A bit of information on Fixed-Wing Medical Transport, from the Association of Air Medical Services:
When did “Fixed Wing” aircraft begin to be utilized for medical transport?
Fixed Wing aircraft were the first aircraft used in medEvac transport. A medical section of the Army Air Corps was created as early as June 1, 1925 using converted DeHaviland aircraft. Helicopters did not see use as medical transports until 1944.
Why are patients flown by fixed wing?
Patients are flown by fixed wing for many different reasons. These can range from the stable patient involved in an accident, or with a long-term medical condition, wishing to relocate closer to family for rehabilitative care, to the critical heart failure patient requiring intensive care transfer to receive a transplant. The fixed wing environment differs from the rotor wing environment primarily in that fixed wing travels farther, faster and higher. The fixed wing is primarily a facility-to-facility transport, typically long distance in nature.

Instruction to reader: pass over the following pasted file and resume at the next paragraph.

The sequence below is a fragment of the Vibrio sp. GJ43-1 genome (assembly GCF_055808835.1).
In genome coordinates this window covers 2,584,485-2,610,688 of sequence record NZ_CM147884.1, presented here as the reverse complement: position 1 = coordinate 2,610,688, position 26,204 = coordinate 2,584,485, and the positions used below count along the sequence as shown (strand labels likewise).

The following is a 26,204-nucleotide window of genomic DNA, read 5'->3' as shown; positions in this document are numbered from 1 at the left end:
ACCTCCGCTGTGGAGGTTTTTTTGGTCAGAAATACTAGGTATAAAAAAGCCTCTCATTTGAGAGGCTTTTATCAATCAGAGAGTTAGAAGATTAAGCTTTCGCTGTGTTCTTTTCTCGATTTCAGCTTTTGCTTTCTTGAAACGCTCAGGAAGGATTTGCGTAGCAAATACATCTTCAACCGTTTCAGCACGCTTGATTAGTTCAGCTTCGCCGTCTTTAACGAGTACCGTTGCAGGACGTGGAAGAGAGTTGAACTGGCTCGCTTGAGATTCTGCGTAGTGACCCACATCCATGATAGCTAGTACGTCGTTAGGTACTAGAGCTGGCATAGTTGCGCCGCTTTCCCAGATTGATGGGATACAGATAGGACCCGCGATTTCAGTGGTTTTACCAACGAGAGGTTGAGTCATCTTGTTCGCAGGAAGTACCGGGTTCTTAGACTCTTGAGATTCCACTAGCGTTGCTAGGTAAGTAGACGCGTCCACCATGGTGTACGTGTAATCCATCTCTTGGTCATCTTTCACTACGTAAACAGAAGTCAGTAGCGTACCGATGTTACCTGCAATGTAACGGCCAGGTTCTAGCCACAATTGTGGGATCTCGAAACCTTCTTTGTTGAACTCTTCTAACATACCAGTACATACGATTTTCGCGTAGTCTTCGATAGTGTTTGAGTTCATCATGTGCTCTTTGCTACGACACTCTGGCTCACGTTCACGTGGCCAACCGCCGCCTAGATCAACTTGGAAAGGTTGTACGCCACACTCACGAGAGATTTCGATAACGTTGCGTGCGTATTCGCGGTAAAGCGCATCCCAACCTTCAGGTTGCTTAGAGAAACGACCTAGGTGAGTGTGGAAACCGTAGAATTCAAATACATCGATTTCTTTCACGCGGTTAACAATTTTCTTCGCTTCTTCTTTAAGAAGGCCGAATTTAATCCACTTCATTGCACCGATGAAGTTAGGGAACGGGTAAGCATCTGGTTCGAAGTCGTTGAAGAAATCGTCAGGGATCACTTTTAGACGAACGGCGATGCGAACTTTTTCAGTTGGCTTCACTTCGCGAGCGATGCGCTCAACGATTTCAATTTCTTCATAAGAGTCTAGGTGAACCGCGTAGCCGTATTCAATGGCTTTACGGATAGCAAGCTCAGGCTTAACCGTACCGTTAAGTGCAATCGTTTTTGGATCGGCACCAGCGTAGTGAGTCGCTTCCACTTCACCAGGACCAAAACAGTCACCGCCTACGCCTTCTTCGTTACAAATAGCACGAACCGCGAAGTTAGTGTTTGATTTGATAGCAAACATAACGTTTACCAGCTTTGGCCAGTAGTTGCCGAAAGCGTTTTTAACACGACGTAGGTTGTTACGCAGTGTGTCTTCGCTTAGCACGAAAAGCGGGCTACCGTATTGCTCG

Secondly, there are typically more choices of different types of aircraft, and selections that are less expensive per mile and/or per hour to operate. With licensure and accreditation standards available and easily verifiable, the care provided in the fixed wing environment is the same as the helicopter. The fixed wing is typically not in competition with the rotor wing in that the rotor wing service typically is for moving a patient from a scene to a primary care facility, or a tertiary care facility to a primary care facility.
Who can request a medEvac transport?
Physicians, Nurses, Pre-hospital personnel, Law Enforcement and any other personnel determined by state or local protocols.
What are the types of medical conditions for which patients are flown?Trauma, medical (seizure, pulmonary, etc) spinal, burn, pediatric, replant, neonate, organ procurement, High risk OB, non-trauma neuro, and cardiac.
*AirMed Aircraft are under a separate membership.